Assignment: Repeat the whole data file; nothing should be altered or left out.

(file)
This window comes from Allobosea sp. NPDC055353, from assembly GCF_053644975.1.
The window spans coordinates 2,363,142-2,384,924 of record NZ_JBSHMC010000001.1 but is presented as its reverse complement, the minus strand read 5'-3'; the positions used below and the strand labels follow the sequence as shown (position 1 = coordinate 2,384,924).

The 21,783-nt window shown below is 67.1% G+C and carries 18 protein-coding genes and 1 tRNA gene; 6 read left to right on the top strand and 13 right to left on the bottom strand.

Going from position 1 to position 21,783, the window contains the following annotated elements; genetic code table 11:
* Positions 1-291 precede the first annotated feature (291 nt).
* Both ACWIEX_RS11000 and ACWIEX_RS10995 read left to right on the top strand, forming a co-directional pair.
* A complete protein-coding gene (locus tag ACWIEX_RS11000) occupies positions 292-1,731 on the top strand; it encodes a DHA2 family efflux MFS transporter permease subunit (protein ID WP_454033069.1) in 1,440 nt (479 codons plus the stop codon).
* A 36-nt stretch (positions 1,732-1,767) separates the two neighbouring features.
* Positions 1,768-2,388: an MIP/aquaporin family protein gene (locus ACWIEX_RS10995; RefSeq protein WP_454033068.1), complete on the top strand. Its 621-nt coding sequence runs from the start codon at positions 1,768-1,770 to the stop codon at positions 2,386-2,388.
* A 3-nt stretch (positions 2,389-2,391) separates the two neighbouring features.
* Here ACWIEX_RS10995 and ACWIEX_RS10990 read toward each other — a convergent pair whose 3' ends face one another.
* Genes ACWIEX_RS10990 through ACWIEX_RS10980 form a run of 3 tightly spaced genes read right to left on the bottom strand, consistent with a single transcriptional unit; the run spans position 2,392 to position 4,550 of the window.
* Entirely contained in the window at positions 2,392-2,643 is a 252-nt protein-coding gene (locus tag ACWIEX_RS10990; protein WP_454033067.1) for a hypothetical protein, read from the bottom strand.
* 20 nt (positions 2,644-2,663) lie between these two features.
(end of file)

This window comes from Allobosea sp. NPDC055353, from assembly GCF_053644975.1.
The window spans coordinates 2,363,142-2,384,924 of record NZ_JBSHMC010000001.1 but is presented as its reverse complement, the minus strand read 5'-3'; the positions used below and the strand labels follow the sequence as shown (position 1 = coordinate 2,384,924).

The 21,783-nt window shown below is 67.1% G+C and carries 18 protein-coding genes and 1 tRNA gene; 6 read left to right on the top strand and 13 right to left on the bottom strand.

Going from position 1 to position 21,783, the window contains the following annotated elements; genetic code table 11:
* Positions 1-291 precede the first annotated feature (291 nt).
* Both ACWIEX_RS11000 and ACWIEX_RS10995 read left to right on the top strand, forming a co-directional pair.
* A complete protein-coding gene (locus tag ACWIEX_RS11000) occupies positions 292-1,731 on the top strand; it encodes a DHA2 family efflux MFS transporter permease subunit (protein ID WP_454033069.1) in 1,440 nt (479 codons plus the stop codon).
* A 36-nt stretch (positions 1,732-1,767) separates the two neighbouring features.
* Positions 1,768-2,388: an MIP/aquaporin family protein gene (locus ACWIEX_RS10995; RefSeq protein WP_454033068.1), complete on the top strand. Its 621-nt coding sequence runs from the start codon at positions 1,768-1,770 to the stop codon at positions 2,386-2,388.
* A 3-nt stretch (positions 2,389-2,391) separates the two neighbouring features.
* Here ACWIEX_RS10995 and ACWIEX_RS10990 read toward each other — a convergent pair whose 3' ends face one another.
* Genes ACWIEX_RS10990 through ACWIEX_RS10980 form a run of 3 tightly spaced genes read right to left on the bottom strand, consistent with a single transcriptional unit; the run spans position 2,392 to position 4,550 of the window.
* Entirely contained in the window at positions 2,392-2,643 is a 252-nt protein-coding gene (locus tag ACWIEX_RS10990; protein WP_454033067.1) for a hypothetical protein, read from the bottom strand.
* 20 nt (positions 2,644-2,663) lie between these two features.